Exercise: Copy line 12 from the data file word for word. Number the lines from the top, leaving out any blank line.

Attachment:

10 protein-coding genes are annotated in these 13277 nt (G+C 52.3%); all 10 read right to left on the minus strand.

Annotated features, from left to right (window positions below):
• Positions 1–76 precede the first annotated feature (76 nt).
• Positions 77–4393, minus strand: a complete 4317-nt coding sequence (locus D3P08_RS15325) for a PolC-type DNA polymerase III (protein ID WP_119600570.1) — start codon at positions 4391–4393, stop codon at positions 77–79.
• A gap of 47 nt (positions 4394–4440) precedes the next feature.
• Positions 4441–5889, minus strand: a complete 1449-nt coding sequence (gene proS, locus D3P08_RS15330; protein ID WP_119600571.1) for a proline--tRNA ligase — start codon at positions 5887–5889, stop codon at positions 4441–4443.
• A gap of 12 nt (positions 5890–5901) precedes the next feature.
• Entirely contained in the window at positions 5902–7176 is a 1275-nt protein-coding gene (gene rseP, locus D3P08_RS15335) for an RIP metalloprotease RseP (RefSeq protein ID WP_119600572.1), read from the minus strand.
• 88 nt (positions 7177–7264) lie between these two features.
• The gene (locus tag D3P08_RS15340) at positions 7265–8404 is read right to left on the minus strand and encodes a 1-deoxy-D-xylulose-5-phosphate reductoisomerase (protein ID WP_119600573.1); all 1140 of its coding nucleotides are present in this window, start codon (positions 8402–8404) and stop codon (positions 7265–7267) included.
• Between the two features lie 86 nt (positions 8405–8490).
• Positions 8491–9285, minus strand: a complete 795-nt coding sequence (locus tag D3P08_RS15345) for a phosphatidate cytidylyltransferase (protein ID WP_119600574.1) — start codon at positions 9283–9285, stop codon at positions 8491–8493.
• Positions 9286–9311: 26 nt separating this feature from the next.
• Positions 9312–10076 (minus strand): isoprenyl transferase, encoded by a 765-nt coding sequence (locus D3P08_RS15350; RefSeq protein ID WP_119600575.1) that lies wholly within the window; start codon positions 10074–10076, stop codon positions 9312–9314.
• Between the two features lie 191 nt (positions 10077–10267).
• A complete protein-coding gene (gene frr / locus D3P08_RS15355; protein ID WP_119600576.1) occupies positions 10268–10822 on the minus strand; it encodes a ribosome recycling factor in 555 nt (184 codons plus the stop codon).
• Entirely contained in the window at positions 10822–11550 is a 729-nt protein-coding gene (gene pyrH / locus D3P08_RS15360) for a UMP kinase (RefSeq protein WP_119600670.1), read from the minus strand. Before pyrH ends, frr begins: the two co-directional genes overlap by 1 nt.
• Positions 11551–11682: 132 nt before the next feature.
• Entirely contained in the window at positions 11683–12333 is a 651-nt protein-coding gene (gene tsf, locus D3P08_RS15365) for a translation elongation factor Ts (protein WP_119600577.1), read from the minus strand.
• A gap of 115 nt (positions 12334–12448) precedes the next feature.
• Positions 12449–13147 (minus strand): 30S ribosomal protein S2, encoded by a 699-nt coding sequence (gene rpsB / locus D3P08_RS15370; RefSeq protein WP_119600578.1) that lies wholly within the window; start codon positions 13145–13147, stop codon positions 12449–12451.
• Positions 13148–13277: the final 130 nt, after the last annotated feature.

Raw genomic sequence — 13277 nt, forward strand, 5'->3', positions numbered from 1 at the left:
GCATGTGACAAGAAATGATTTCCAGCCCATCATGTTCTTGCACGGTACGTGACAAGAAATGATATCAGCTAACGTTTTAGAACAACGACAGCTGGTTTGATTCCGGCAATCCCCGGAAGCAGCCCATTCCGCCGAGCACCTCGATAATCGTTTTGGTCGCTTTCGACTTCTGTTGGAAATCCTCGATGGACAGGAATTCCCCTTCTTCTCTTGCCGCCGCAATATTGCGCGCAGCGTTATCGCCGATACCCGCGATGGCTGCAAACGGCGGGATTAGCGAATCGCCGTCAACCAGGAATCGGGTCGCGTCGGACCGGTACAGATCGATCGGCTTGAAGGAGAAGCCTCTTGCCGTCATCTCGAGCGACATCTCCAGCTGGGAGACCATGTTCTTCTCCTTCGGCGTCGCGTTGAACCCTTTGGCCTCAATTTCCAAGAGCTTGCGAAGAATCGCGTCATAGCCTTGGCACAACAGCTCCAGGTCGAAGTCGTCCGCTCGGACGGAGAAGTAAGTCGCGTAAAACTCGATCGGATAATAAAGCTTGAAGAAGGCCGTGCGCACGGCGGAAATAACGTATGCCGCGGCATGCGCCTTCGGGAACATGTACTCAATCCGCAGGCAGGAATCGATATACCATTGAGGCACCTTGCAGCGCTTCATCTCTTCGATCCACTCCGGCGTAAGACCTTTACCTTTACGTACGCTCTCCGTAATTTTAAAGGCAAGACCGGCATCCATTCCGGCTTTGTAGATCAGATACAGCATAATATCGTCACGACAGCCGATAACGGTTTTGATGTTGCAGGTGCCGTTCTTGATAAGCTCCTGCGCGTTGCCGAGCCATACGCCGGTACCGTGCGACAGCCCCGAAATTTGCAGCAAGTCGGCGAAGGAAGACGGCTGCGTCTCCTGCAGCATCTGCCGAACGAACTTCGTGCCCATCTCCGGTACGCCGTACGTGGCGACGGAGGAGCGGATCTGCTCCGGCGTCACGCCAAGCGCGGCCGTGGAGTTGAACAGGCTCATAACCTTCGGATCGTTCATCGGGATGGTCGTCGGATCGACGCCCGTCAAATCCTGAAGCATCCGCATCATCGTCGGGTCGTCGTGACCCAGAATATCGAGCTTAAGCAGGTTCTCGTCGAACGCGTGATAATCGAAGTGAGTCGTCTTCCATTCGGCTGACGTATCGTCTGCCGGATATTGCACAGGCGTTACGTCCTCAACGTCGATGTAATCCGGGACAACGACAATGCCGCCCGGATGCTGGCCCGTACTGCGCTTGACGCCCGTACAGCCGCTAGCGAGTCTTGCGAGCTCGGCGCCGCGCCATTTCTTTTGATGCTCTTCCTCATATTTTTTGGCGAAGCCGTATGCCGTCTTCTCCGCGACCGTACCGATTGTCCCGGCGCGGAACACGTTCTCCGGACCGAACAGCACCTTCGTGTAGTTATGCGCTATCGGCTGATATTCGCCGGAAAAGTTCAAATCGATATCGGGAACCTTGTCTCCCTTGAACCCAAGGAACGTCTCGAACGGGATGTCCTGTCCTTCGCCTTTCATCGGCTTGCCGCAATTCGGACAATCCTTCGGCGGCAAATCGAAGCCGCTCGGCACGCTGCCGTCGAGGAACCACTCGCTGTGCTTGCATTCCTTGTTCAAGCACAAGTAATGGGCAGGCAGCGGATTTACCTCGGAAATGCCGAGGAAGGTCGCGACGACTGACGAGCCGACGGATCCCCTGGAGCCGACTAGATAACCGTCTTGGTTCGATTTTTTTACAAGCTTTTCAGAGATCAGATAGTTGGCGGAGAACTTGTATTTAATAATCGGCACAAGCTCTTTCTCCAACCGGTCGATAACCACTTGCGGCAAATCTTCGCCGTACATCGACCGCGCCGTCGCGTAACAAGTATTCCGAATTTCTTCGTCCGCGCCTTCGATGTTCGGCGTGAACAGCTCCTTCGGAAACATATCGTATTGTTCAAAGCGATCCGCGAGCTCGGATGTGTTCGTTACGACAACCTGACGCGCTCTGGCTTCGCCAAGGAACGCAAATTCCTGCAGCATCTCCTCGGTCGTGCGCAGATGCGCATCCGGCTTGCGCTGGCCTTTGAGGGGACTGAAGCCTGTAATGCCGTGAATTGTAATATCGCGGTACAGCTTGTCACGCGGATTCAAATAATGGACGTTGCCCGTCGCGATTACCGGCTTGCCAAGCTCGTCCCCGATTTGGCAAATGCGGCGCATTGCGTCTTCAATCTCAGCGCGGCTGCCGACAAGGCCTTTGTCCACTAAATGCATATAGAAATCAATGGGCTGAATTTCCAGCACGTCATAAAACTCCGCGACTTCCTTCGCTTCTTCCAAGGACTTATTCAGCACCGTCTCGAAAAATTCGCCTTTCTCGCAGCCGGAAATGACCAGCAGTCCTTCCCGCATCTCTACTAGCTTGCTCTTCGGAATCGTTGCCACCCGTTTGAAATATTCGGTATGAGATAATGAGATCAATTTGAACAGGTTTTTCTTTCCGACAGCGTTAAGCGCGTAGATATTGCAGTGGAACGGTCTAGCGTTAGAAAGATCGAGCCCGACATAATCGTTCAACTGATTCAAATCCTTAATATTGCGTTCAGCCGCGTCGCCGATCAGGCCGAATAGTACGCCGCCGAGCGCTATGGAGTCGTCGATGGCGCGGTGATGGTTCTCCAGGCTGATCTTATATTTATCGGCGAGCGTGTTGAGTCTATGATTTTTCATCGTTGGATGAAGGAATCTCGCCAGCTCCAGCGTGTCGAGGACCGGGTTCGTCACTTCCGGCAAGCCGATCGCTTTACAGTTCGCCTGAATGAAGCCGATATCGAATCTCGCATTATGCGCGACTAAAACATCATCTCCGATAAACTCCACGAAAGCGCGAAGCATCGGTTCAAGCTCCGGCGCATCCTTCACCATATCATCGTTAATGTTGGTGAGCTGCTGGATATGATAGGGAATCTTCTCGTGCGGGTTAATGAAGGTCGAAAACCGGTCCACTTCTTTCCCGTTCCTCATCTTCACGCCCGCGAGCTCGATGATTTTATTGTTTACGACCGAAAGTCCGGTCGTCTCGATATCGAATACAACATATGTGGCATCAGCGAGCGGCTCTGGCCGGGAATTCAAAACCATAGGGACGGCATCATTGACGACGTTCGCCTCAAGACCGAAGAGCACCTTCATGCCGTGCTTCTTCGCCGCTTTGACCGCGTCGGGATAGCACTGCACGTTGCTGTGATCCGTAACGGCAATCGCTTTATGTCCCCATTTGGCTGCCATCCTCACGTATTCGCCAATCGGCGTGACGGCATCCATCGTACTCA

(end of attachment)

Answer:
• Positions 8491–9285, minus strand: a complete 795-nt coding sequence (locus tag D3P08_RS15345) for a phosphatidate cytidylyltransferase (protein ID WP_119600574.1) — start codon at positions 9283–9285, stop codon at positions 8491–8493.